On April 12, 2013, the Board of Health of the Commonwealth of Virginia approved new laws deploying building codes and architectural regulations sanctioning that clinics offering first trimester abortions meet the same building specifications as newly-constructed, full-service surgical hospitals. Mandating compliance within about 18 months, these standards will entail significant and costly alterations to existing facilities that may bankrupt many clinics in the state.
The political maneuvering which occurred to achieve these architectural arrangements, and the responses of concerned professionals in Virginia, were well documented in the press. The Health Commissioner resigned in protest. The chair of the Department of Obstetrics and Gynecology at the University of Virginia’s School of Medicine called these building codes “arbitrary and capricious.” A director of the University of Richmond School of Law wrote an editorial challenging the legislation on legal grounds. Almost 200 physicians took a public stand, denouncing the politicians and urging the state to reject the architectural alterations.
Health policy analysts, social workers and advocates for low income women – who will be greatly impacted when these local clinics close – continue to speak up and organize. We have heard from just about everyone with a stake in the impending architectural arrangements.
Under the new regulations, public corridors now have to measure five-feet in width. Doors must be widened to accommodate stretchers. Janitors’ closets will be enlarged. The scope of these new laws extends to the site plan, which must now include four parking spaces per procedure room and an ambulance awning to shelter the entry doors.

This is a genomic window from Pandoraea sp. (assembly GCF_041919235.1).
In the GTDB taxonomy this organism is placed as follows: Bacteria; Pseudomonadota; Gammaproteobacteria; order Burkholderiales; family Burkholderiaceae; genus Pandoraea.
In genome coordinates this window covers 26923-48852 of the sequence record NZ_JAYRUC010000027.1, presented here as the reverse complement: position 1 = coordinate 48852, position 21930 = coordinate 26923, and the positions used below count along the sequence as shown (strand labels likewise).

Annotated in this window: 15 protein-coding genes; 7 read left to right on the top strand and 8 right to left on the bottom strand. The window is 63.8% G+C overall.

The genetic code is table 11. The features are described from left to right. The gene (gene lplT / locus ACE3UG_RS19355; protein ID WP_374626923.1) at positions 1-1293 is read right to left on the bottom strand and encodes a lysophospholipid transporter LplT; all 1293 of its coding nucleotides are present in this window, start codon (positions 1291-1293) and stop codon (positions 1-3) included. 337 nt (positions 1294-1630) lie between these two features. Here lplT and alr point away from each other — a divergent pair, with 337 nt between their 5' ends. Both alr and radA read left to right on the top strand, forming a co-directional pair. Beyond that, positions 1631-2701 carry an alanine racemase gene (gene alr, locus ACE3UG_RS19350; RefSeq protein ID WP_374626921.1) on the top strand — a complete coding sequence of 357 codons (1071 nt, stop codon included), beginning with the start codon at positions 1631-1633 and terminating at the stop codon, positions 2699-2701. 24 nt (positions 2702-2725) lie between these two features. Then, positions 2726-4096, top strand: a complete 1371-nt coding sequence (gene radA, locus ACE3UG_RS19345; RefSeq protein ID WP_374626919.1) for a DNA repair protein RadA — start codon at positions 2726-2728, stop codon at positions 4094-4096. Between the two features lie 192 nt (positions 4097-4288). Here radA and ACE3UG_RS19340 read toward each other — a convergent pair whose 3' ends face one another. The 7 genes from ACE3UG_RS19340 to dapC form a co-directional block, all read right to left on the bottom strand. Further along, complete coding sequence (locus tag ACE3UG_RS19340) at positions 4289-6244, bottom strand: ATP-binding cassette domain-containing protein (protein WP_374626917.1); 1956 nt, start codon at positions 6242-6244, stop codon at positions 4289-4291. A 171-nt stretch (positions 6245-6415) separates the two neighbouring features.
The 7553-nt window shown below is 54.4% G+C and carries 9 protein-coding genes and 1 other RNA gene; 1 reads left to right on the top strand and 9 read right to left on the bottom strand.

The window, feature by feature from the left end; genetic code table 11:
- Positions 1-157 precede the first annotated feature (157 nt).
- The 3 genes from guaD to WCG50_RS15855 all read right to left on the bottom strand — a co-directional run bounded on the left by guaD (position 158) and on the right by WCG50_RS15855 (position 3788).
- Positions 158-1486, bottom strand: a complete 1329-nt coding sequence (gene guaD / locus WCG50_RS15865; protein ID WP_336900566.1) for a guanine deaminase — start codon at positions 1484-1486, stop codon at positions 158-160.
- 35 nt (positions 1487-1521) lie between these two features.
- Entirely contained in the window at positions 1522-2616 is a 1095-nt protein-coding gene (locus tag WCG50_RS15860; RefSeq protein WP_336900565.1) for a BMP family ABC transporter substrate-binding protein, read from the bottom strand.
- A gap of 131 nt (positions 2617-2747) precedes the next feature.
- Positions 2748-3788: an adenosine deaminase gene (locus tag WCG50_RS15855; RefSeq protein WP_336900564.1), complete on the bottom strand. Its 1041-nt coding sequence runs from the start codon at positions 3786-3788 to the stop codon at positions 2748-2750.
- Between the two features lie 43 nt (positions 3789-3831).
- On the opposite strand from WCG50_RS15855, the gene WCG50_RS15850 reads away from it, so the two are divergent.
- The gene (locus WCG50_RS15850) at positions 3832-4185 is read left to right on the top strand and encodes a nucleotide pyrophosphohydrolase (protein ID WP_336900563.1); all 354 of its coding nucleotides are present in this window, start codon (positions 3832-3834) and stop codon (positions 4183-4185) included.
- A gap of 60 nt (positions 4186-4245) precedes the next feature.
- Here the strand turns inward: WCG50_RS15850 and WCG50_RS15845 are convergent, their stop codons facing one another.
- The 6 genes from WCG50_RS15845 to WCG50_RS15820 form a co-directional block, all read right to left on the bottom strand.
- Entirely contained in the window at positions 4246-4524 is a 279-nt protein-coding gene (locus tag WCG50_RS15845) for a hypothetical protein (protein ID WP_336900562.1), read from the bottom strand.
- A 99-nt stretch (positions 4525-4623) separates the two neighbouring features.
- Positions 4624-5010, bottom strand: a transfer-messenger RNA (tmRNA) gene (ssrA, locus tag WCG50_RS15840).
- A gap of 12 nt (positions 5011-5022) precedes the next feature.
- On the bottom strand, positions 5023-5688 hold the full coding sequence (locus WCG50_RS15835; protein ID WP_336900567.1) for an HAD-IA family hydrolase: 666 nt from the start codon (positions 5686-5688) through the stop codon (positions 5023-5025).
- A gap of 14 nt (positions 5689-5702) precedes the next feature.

More importantly, however, there exist neither “best practices” nor evidence-based research substantiating the claim that these conventions are structurally or medically necessary. Carolyn O’Shea, deputy director of NARAL, a pro-Choice advocacy group, wrote, “thousands of Virginia women, particularly low-income women, will lose affordable access not only to abortion care but to the comprehensive services like family planning and well-woman care that these centers provide.” The leaders in Virginia challenging the legislation recognized that excessive building regulations have nothing to do with the health, safety, and welfare of patients and everything to do with the politics of space.
The politicians spearheading restrictive building codes hypocritically appealed to the paternal notion of protecting womenwho seek healthcare in medical centers. To be ethically, let alone rhetorically consistent, the government would have to regulate all clinics performing out-patient procedures such as restorative dentistry and liposuction. If the additional architecture was really about “protecting women,” the largest consumers of cosmetic surgery, these building codes would extend to dermatologists and cosmetic surgeons’ clinics. Obviously, imposing the government on women altering their appearance contradicts at what level and for what purpose control is sought.